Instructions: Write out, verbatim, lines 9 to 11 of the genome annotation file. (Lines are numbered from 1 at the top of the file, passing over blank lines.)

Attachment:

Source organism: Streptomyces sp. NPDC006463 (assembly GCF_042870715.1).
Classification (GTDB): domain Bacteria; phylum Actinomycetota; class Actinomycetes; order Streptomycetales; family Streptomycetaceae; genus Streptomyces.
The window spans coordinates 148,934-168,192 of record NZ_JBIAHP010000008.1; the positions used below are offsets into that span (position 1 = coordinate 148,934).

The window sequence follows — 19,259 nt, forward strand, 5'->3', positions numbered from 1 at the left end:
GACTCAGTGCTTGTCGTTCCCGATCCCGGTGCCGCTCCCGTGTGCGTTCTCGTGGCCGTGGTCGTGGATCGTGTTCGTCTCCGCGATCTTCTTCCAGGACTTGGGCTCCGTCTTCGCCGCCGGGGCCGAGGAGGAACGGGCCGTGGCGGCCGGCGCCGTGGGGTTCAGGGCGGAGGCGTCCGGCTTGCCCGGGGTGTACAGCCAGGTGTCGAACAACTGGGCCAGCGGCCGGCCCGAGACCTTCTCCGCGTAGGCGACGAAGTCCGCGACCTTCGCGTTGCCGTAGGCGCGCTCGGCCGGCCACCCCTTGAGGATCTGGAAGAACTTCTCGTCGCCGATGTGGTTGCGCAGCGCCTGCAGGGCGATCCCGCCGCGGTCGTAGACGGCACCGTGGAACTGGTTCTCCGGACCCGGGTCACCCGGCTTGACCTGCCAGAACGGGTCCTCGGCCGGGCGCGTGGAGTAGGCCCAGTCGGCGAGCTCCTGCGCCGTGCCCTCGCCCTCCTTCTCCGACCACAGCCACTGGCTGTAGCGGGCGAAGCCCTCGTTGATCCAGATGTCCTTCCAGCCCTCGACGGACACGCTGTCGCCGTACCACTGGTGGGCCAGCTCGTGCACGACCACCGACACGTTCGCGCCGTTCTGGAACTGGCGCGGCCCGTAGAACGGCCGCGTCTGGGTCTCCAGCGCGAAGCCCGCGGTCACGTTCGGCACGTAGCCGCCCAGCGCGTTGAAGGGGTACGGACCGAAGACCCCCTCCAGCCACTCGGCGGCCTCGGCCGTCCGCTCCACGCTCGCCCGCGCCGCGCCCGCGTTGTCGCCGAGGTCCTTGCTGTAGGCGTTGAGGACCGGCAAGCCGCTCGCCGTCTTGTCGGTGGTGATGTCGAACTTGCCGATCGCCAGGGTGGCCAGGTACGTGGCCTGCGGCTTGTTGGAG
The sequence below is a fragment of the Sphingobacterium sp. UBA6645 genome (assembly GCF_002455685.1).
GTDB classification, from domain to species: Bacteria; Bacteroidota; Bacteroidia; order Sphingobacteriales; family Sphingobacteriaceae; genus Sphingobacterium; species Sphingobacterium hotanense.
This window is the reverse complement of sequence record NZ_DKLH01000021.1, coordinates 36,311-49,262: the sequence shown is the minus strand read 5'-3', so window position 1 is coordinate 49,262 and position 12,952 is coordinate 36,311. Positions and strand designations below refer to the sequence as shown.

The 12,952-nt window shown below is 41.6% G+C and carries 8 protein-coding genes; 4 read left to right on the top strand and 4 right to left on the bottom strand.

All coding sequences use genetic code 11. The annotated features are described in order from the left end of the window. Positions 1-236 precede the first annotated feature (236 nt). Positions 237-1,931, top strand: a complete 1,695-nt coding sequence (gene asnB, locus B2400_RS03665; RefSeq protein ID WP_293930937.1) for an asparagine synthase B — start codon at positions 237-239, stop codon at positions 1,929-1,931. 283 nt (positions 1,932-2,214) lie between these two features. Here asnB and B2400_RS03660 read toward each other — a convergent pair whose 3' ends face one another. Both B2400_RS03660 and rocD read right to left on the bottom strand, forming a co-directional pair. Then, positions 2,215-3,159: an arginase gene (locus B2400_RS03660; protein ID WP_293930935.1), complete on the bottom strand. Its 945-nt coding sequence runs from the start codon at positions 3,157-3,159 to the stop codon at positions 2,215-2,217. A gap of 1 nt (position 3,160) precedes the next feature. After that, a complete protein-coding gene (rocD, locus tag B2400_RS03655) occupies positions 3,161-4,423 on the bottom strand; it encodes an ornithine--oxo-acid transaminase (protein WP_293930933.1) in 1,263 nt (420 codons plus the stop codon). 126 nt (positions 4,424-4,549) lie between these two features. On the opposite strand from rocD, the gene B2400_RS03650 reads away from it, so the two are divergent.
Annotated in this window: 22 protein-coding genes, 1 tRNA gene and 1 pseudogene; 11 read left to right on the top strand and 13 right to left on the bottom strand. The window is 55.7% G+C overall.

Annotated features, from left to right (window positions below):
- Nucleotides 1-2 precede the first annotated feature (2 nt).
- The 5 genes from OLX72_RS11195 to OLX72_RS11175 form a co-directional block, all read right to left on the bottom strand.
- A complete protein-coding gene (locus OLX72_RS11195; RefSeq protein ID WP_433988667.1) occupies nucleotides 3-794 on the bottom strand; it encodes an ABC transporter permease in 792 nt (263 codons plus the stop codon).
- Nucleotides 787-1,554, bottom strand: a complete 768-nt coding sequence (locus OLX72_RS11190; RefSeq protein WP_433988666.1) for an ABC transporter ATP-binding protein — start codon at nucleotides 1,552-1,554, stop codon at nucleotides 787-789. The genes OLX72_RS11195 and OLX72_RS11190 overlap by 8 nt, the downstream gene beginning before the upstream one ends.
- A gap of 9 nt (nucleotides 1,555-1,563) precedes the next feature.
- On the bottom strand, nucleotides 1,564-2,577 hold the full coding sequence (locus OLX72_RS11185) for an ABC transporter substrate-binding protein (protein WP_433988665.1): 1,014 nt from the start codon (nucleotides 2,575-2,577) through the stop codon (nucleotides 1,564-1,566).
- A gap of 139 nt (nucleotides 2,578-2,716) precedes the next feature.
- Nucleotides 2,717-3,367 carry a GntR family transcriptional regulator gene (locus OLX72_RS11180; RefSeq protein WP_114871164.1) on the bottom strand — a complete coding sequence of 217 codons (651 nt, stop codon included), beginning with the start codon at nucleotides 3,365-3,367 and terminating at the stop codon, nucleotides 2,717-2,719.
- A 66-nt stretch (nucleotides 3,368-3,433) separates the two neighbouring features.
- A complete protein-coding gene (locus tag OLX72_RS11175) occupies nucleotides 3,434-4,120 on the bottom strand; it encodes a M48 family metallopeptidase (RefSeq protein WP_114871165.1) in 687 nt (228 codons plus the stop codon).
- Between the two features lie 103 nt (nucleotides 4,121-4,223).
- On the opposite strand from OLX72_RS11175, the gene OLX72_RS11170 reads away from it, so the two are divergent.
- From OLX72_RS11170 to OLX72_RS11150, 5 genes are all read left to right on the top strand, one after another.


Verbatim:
The 12,952-nt window shown below is 41.6% G+C and carries 8 protein-coding genes; 4 read left to right on the top strand and 4 right to left on the bottom strand.

All coding sequences use genetic code 11. The annotated features are described in order from the left end of the window. Positions 1-236 precede the first annotated feature (236 nt). Positions 237-1,931, top strand: a complete 1,695-nt coding sequence (gene asnB, locus B2400_RS03665; RefSeq protein ID WP_293930937.1) for an asparagine synthase B — start codon at positions 237-239, stop codon at positions 1,929-1,931. 283 nt (positions 1,932-2,214) lie between these two features. Here asnB and B2400_RS03660 read toward each other — a convergent pair whose 3' ends face one another. Both B2400_RS03660 and rocD read right to left on the bottom strand, forming a co-directional pair. Then, positions 2,215-3,159: an arginase gene (locus B2400_RS03660; protein ID WP_293930935.1), complete on the bottom strand. Its 945-nt coding sequence runs from the start codon at positions 3,157-3,159 to the stop codon at positions 2,215-2,217. A gap of 1 nt (position 3,160) precedes the next feature. After that, a complete protein-coding gene (rocD, locus tag B2400_RS03655) occupies positions 3,161-4,423 on the bottom strand; it encodes an ornithine--oxo-acid transaminase (protein WP_293930933.1) in 1,263 nt (420 codons plus the stop codon). 126 nt (positions 4,424-4,549) lie between these two features. On the opposite strand from rocD, the gene B2400_RS03650 reads away from it, so the two are divergent.
Annotated in this window: 22 protein-coding genes, 1 tRNA gene and 1 pseudogene; 11 read left to right on the top strand and 13 right to left on the bottom strand. The window is 55.7% G+C overall.